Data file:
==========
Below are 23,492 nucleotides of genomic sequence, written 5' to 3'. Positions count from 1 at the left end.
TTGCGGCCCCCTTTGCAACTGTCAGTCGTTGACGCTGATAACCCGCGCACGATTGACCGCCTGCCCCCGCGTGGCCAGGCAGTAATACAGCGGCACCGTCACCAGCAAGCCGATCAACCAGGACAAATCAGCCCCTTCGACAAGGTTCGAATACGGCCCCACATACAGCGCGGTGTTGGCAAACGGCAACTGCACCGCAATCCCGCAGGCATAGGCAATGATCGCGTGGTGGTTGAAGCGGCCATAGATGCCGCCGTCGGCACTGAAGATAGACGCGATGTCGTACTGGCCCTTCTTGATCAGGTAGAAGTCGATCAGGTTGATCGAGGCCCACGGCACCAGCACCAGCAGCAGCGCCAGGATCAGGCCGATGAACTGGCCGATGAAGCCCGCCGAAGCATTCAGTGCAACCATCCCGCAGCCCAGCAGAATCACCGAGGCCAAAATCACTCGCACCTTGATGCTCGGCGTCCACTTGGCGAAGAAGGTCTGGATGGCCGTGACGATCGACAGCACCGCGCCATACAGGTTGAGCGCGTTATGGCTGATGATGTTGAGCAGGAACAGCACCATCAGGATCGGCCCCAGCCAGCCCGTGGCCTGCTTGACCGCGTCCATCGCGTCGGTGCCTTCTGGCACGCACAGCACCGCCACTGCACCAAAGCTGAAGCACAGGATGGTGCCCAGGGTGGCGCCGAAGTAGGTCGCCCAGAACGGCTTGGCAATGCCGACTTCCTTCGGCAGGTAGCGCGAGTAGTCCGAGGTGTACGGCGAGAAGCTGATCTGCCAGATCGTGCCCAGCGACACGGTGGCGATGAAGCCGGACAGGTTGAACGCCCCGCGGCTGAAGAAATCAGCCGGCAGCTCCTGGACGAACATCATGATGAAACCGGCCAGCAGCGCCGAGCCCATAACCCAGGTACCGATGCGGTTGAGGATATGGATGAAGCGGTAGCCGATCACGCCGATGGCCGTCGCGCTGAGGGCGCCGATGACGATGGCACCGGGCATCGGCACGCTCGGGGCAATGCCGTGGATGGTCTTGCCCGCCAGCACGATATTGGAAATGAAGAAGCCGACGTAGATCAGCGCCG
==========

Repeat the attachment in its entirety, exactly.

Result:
Below are 23,492 nucleotides of genomic sequence, written 5' to 3'. Positions count from 1 at the left end.
TTGCGGCCCCCTTTGCAACTGTCAGTCGTTGACGCTGATAACCCGCGCACGATTGACCGCCTGCCCCCGCGTGGCCAGGCAGTAATACAGCGGCACCGTCACCAGCAAGCCGATCAACCAGGACAAATCAGCCCCTTCGACAAGGTTCGAATACGGCCCCACATACAGCGCGGTGTTGGCAAACGGCAACTGCACCGCAATCCCGCAGGCATAGGCAATGATCGCGTGGTGGTTGAAGCGGCCATAGATGCCGCCGTCGGCACTGAAGATAGACGCGATGTCGTACTGGCCCTTCTTGATCAGGTAGAAGTCGATCAGGTTGATCGAGGCCCACGGCACCAGCACCAGCAGCAGCGCCAGGATCAGGCCGATGAACTGGCCGATGAAGCCCGCCGAAGCATTCAGTGCAACCATCCCGCAGCCCAGCAGAATCACCGAGGCCAAAATCACTCGCACCTTGATGCTCGGCGTCCACTTGGCGAAGAAGGTCTGGATGGCCGTGACGATCGACAGCACCGCGCCATACAGGTTGAGCGCGTTATGGCTGATGATGTTGAGCAGGAACAGCACCATCAGGATCGGCCCCAGCCAGCCCGTGGCCTGCTTGACCGCGTCCATCGCGTCGGTGCCTTCTGGCACGCACAGCACCGCCACTGCACCAAAGCTGAAGCACAGGATGGTGCCCAGGGTGGCGCCGAAGTAGGTCGCCCAGAACGGCTTGGCAATGCCGACTTCCTTCGGCAGGTAGCGCGAGTAGTCCGAGGTGTACGGCGAGAAGCTGATCTGCCAGATCGTGCCCAGCGACACGGTGGCGATGAAGCCGGACAGGTTGAACGCCCCGCGGCTGAAGAAATCAGCCGGCAGCTCCTGGACGAACATCATGATGAAACCGGCCAGCAGCGCCGAGCCCATAACCCAGGTACCGATGCGGTTGAGGATATGGATGAAGCGGTAGCCGATCACGCCGATGGCCGTCGCGCTGAGGGCGCCGATGACGATGGCACCGGGCATCGGCACGCTCGGGGCAATGCCGTGGATGGTCTTGCCCGCCAGCACGATATTGGAAATGAAGAAGCCGACGTAGATCAGCGCCG